Gambling

Gambling

On the drive back from a friend’s cabin, on a beautiful pine tree-framed lake, on the edge of Menominee Reservation in Wisconsin, we stop at a casino. Maybe we will have lunch. Play a few slots. We are not gamblers. I have been to Vegas twice, once on the way to somewhere else—neither time did...
If We Had Been Allowed to Take Pictures

If We Had Been Allowed to Take Pictures

If we had been allowed to take pictures inside the Cathedral of the Holy Ascension, this is the picture I would have taken: A woman cleans the wax from the base of the candelabras. She wears a brown and orange dress, simple, made of sturdy material, like a pillow case or a craft project, and...
Afternoon Affair

Afternoon Affair

On the light rail after work I sit down next to a homeless man sitting next to his black plastic garbage bag stuffed full. He asks me for my name. He is friendly so I give it to him. He is Popeye, he laughs, I am Olive Oyl. He has the sour smell of the...
Five from Kyrgyzstan

Five from Kyrgyzstan

One: At sunrise I’ve packed myself onto a tiny rumbling minibus headed for the capital. Outside the ground is frozen and the sky casts the mountains in pale pink and gold. In the back, a live goat stuffed into a plastic bag bleats gently. It’s Halloween weekend. I’m wearing a school uniform that I borrowed...

After the Parade

The Chinese dragon comes last, a red and yellow flutter with a black, toothy grimace, tipping back and forth between the crowds gathered along the street. My son steps off the curb to see then darts back to wrap his arms around my knee. I point to the legs in black propelling the dragon forward,...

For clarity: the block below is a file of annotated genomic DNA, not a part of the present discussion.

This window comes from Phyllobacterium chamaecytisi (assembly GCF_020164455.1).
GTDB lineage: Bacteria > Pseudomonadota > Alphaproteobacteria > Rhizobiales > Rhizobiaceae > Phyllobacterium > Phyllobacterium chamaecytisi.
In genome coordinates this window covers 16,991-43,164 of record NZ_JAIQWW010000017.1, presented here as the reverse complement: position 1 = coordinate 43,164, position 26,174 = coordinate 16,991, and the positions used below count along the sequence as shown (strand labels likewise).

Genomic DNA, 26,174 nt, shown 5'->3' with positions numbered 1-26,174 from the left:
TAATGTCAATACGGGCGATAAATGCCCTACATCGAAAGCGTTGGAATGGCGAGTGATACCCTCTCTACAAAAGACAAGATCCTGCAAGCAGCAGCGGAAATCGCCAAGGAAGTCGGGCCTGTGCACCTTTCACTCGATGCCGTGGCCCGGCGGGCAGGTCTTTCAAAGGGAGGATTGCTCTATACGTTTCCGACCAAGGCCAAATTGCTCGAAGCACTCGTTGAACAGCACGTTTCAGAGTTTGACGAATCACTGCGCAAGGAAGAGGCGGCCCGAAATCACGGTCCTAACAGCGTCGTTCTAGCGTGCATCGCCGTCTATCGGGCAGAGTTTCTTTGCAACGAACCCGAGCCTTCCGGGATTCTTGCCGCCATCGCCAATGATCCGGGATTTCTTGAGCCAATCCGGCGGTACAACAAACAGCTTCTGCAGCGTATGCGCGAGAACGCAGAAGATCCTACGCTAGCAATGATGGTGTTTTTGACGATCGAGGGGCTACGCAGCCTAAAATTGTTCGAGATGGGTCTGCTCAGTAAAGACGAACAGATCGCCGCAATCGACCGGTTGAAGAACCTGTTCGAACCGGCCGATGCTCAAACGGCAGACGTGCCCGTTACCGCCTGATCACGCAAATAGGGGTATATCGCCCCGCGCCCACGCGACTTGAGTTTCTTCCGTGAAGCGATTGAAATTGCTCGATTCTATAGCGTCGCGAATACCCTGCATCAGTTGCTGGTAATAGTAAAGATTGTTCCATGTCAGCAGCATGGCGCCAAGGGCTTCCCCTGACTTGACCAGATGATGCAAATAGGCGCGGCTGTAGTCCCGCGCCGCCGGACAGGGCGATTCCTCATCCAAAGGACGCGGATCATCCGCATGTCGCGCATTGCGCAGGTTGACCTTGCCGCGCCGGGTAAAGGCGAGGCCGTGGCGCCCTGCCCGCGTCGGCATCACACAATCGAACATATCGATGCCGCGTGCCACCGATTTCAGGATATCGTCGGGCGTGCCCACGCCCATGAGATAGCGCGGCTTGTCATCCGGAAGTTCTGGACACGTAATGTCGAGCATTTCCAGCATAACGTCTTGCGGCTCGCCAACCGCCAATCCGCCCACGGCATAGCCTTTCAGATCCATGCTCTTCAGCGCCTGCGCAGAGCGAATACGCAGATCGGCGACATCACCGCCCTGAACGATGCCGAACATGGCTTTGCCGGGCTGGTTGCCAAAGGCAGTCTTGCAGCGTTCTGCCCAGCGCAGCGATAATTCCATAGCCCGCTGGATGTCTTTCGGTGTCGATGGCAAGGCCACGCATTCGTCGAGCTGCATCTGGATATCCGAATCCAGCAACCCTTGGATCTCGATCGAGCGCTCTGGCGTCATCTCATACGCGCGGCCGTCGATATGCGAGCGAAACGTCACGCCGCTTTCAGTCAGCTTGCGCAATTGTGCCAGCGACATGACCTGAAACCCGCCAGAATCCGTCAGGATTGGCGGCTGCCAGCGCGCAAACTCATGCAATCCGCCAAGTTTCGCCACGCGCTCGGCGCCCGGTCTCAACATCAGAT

There Are Distances Between Us

The interstate highway system in the United States is the largest and most sophisticated in the world. It is named for President Dwight D. Eisenhower. There are two points and between them, a distance between you and me. These two points are connected in ways we will never fully understand but they are connected. You are there...

Becoming a Sanvicenteña: Five Stages

Stage 1: Fear The old highway to San Vicente is nothing more than a dirt road. At the height of the dry season the landscape is leached of color, the road pale as bone. We bump in and out of potholes, my American advisor filling the Peugeot with 400 years of Costa Rican history: the...

Somebody Else’s Genocide

After my reading in Atlanta, Georgia, a blond woman asked me, in German-accented English, if my books were translated and published in Germany. “Ja,” I said. I studied German for two years in high school and one semester in college, but I remembered only a few words—abgehetzt, schoner, arschloch—and only one phrase: Ich habe sieben...

Driving William Stafford

The only thing we talked about was bread. How to keep the crust from splitting in the oven’s heat. How to keep the rise from falling. What the kneading did for the hands. It was 3:00 a.m., as dark as early morning gets, and 26º below. I looked it up. At least once per mile,...